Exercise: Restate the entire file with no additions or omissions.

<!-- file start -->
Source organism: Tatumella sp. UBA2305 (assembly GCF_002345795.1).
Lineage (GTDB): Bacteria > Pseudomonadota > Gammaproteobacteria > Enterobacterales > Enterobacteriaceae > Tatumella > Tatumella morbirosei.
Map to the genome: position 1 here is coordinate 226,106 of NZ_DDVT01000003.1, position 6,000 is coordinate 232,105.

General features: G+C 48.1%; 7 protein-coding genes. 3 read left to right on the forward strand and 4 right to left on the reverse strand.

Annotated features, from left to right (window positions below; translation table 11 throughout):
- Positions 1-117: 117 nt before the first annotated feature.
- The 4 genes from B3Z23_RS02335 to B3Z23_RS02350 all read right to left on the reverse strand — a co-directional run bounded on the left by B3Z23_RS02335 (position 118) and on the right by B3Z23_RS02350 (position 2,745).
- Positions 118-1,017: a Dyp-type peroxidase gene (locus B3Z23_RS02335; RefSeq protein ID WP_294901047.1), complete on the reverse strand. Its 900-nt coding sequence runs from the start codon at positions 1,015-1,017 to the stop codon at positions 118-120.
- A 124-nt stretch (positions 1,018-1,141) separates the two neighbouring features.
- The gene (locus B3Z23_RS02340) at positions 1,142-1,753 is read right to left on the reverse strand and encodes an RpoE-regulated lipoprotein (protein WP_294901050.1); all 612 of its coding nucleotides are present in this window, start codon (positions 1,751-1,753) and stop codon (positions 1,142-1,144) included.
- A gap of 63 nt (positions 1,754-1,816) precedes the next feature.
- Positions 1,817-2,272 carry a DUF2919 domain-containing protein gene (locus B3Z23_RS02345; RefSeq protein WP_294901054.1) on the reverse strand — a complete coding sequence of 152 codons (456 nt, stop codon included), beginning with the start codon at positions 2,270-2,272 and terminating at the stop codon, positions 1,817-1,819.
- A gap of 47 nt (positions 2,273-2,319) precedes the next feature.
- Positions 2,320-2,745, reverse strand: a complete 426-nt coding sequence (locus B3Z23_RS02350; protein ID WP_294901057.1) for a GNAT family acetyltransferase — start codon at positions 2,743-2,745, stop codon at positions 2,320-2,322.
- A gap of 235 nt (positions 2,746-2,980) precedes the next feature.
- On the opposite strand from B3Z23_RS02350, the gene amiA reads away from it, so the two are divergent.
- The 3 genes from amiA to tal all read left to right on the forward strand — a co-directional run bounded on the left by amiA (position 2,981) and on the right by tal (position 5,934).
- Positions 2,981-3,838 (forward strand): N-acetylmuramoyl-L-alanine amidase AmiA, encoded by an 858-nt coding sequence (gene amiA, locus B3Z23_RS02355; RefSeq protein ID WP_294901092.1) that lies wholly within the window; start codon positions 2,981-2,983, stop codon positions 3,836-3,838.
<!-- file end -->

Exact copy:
Source organism: Tatumella sp. UBA2305 (assembly GCF_002345795.1).
Lineage (GTDB): Bacteria > Pseudomonadota > Gammaproteobacteria > Enterobacterales > Enterobacteriaceae > Tatumella > Tatumella morbirosei.
Map to the genome: position 1 here is coordinate 226,106 of NZ_DDVT01000003.1, position 6,000 is coordinate 232,105.

General features: G+C 48.1%; 7 protein-coding genes. 3 read left to right on the forward strand and 4 right to left on the reverse strand.

Annotated features, from left to right (window positions below; translation table 11 throughout):
- Positions 1-117: 117 nt before the first annotated feature.
- The 4 genes from B3Z23_RS02335 to B3Z23_RS02350 all read right to left on the reverse strand — a co-directional run bounded on the left by B3Z23_RS02335 (position 118) and on the right by B3Z23_RS02350 (position 2,745).
- Positions 118-1,017: a Dyp-type peroxidase gene (locus B3Z23_RS02335; RefSeq protein ID WP_294901047.1), complete on the reverse strand. Its 900-nt coding sequence runs from the start codon at positions 1,015-1,017 to the stop codon at positions 118-120.
- A 124-nt stretch (positions 1,018-1,141) separates the two neighbouring features.
- The gene (locus B3Z23_RS02340) at positions 1,142-1,753 is read right to left on the reverse strand and encodes an RpoE-regulated lipoprotein (protein WP_294901050.1); all 612 of its coding nucleotides are present in this window, start codon (positions 1,751-1,753) and stop codon (positions 1,142-1,144) included.
- A gap of 63 nt (positions 1,754-1,816) precedes the next feature.
- Positions 1,817-2,272 carry a DUF2919 domain-containing protein gene (locus B3Z23_RS02345; RefSeq protein WP_294901054.1) on the reverse strand — a complete coding sequence of 152 codons (456 nt, stop codon included), beginning with the start codon at positions 2,270-2,272 and terminating at the stop codon, positions 1,817-1,819.
- A gap of 47 nt (positions 2,273-2,319) precedes the next feature.
- Positions 2,320-2,745, reverse strand: a complete 426-nt coding sequence (locus B3Z23_RS02350; protein ID WP_294901057.1) for a GNAT family acetyltransferase — start codon at positions 2,743-2,745, stop codon at positions 2,320-2,322.
- A gap of 235 nt (positions 2,746-2,980) precedes the next feature.
- On the opposite strand from B3Z23_RS02350, the gene amiA reads away from it, so the two are divergent.
- The 3 genes from amiA to tal all read left to right on the forward strand — a co-directional run bounded on the left by amiA (position 2,981) and on the right by tal (position 5,934).
- Positions 2,981-3,838 (forward strand): N-acetylmuramoyl-L-alanine amidase AmiA, encoded by an 858-nt coding sequence (gene amiA, locus B3Z23_RS02355; RefSeq protein ID WP_294901092.1) that lies wholly within the window; start codon positions 2,981-2,983, stop codon positions 3,836-3,838.